Last week, NASA’s DART spacecraft intentionally crashed in Dimorphos, a small moon orbiting the larger asteroid Didymos. Now, a ground-based telescope in Chile has imaged the massive plume created by the impact in the days following the encounter.
The crash was a test of planetary defense; NASA is investigating whether a kinetic impactor can alter the trajectory of an Earth-bound space rock, should we ever spot a large one on a collision course with us. space agency Near-Earth Object Center exists to monitor the state of these objects and their orbits.
NASA is still sifting through data from the collision to determine whether the Double Asteroid Redirection Test, or DART, altered Dimorphos’ orbital path around its larger companion, but impact pictures arrive en masse from all the telescopic lenses turned towards the historic event.
The latest images come from the Southern Astrophysical Research (SOAR) Telescope in Chile, operated by NOIRLab. The SOAR telescope is located in the foothills of the Andes, an arid environment with clear, lightless skies that makes the region ideal for ground-based telescopes.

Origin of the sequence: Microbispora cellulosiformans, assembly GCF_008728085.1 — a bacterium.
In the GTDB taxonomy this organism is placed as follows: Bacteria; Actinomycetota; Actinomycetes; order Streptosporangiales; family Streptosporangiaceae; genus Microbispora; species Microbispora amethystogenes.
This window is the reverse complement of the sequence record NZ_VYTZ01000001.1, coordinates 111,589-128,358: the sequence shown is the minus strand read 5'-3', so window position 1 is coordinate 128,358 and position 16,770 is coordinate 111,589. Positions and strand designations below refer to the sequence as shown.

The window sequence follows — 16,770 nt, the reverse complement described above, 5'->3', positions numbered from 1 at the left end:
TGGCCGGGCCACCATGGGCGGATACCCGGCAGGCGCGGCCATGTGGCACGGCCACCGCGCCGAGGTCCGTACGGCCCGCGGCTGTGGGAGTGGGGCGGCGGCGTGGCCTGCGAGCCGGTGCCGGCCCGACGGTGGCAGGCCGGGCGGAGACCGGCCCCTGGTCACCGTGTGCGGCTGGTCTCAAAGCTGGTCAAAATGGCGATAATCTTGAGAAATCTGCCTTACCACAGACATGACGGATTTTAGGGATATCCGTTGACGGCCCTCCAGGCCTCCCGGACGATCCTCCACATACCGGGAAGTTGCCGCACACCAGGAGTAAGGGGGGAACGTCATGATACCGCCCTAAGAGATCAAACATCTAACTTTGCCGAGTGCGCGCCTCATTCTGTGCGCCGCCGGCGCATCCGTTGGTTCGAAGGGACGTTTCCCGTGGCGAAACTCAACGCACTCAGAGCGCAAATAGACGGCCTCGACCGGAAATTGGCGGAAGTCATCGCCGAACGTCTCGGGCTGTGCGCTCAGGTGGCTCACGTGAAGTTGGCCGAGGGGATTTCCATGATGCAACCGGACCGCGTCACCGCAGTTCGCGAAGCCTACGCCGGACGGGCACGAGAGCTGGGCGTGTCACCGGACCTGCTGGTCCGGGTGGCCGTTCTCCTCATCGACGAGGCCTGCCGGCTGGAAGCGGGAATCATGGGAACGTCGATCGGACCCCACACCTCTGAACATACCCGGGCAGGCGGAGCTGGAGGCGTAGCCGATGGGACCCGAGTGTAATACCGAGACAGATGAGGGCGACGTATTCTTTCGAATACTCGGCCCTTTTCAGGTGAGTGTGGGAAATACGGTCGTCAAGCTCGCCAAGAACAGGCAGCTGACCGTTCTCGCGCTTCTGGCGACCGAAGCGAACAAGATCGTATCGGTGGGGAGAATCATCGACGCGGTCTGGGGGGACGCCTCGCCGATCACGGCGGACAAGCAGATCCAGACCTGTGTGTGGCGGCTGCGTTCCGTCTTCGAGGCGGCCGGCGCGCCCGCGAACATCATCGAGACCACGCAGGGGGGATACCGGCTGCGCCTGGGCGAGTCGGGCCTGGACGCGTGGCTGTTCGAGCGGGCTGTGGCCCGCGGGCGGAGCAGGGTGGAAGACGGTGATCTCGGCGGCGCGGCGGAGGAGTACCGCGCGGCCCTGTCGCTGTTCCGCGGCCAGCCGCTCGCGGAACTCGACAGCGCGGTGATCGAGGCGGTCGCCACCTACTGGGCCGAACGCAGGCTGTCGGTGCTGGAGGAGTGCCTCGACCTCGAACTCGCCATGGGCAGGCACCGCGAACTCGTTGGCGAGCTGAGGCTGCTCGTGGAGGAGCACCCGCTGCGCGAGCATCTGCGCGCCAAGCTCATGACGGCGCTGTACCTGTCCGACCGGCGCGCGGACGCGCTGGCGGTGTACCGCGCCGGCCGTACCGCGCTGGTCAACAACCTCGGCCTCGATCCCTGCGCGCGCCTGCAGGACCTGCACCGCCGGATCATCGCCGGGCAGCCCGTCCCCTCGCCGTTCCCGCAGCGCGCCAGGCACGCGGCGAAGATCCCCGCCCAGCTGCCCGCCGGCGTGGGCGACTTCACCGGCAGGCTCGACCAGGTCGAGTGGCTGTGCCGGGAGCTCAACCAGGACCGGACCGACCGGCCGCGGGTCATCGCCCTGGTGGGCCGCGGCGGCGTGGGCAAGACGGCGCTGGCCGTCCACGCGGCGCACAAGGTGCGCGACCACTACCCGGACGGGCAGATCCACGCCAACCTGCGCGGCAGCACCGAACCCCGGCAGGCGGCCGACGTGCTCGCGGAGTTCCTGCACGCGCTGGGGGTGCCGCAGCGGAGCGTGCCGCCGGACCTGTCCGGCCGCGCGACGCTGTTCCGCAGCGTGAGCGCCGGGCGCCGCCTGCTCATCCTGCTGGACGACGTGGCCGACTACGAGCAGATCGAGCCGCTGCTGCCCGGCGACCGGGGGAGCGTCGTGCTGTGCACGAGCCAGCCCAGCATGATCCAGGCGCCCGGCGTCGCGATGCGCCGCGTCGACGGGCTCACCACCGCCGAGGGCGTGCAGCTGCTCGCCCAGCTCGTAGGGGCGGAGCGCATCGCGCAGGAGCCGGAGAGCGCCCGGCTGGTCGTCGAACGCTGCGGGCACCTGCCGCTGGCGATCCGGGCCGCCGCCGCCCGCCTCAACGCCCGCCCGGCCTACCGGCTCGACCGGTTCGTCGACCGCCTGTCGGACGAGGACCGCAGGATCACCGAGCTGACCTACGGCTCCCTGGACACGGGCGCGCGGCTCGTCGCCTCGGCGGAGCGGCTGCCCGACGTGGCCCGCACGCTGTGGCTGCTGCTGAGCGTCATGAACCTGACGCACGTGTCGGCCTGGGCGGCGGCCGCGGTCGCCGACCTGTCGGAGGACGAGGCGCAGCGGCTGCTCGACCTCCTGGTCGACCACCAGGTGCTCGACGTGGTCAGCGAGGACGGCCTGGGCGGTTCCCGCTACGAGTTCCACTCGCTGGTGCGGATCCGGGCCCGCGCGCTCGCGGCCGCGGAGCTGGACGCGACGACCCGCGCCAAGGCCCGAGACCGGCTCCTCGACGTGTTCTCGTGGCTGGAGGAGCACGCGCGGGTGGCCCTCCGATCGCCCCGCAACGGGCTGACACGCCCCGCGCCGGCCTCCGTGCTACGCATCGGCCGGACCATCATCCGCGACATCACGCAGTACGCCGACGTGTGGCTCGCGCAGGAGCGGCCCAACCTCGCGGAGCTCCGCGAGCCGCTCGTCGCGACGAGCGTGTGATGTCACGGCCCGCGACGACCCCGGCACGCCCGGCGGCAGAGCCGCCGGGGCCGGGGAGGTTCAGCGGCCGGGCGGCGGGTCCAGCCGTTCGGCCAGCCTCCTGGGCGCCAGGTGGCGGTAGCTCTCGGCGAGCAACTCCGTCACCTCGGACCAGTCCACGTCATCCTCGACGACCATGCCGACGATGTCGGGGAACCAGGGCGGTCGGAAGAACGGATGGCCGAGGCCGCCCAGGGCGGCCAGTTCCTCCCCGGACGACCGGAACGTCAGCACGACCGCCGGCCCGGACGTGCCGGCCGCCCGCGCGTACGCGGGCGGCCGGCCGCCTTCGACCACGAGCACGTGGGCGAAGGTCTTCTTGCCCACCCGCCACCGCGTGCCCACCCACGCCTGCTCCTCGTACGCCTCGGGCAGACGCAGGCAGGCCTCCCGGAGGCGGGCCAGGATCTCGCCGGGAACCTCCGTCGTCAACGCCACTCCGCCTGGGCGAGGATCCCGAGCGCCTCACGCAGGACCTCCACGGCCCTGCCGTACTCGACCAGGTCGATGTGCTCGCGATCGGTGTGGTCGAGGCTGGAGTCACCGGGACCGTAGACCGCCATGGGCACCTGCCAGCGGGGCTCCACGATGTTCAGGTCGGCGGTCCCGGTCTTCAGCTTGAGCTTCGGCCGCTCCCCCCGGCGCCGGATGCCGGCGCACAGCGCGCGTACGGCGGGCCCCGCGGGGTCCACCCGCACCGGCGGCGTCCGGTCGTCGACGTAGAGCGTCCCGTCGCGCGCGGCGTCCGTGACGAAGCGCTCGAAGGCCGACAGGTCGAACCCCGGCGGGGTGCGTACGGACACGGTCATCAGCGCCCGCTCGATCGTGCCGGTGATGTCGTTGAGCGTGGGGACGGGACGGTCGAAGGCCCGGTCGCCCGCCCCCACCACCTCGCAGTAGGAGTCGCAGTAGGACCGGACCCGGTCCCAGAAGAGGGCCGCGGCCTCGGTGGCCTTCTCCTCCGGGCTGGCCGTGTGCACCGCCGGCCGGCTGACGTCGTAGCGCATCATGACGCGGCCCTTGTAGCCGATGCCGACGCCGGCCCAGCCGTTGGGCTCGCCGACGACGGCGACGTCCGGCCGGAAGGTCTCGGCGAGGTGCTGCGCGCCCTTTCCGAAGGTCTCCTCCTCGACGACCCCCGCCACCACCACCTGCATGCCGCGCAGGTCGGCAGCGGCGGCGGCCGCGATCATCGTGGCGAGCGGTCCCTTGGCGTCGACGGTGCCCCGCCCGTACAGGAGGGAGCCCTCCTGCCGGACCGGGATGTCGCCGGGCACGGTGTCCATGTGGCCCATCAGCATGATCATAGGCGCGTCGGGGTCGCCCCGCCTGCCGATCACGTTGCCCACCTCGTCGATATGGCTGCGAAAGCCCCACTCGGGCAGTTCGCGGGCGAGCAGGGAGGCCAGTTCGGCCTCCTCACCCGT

Expansion dust trail from the collision is clearly visible, extending towards the right corner of the image. According to a Release of NOIRLab, the debris trail extends approximately 6,000 miles (10,000 kilometers) from the point of impact. Teddy Kareta, a Lowell Observatory astronomer who participated in the observation, said in the statement: “It’s amazing how clearly we were able to capture the structure and extent of the consequences in the days who followed the impact.”
NASA scientists have yet to decide on the success of DART, but the impact is a success in itself. Soon, more discoveries about the event will come: the exact amount of material from Didymos that was expelled, how much the material was pulverized and how fast it could be thrown. The data could shed important light on the effect kinetic impactors might have on “rubble heap” asteroids, which Dimorphos appears to be. The rubble-pile asteroids exhibit conglomerates of loosely bound surface material, which could explain these dramatic post-impact views of the moon.
Nearby in Chile, the Vera C. Rubin Observatory Sky Survey will start soon. Among his charges is the assessment of potentially dangerous objects near Earth, but given the recent test, perhaps asteroids should be our concern.
More: Ground-based telescopes capture breathtaking views of DART asteroid impact
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